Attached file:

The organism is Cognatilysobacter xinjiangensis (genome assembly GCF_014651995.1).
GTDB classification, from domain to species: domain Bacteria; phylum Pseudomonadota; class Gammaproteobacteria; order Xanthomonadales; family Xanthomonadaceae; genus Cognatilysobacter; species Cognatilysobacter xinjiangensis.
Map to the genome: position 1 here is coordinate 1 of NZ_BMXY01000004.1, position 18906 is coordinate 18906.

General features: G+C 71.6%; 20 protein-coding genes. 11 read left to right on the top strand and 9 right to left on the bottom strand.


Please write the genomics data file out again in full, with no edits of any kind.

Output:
The organism is Cognatilysobacter xinjiangensis (genome assembly GCF_014651995.1).
GTDB classification, from domain to species: domain Bacteria; phylum Pseudomonadota; class Gammaproteobacteria; order Xanthomonadales; family Xanthomonadaceae; genus Cognatilysobacter; species Cognatilysobacter xinjiangensis.
Map to the genome: position 1 here is coordinate 1 of NZ_BMXY01000004.1, position 18906 is coordinate 18906.

General features: G+C 71.6%; 20 protein-coding genes. 11 read left to right on the top strand and 9 right to left on the bottom strand.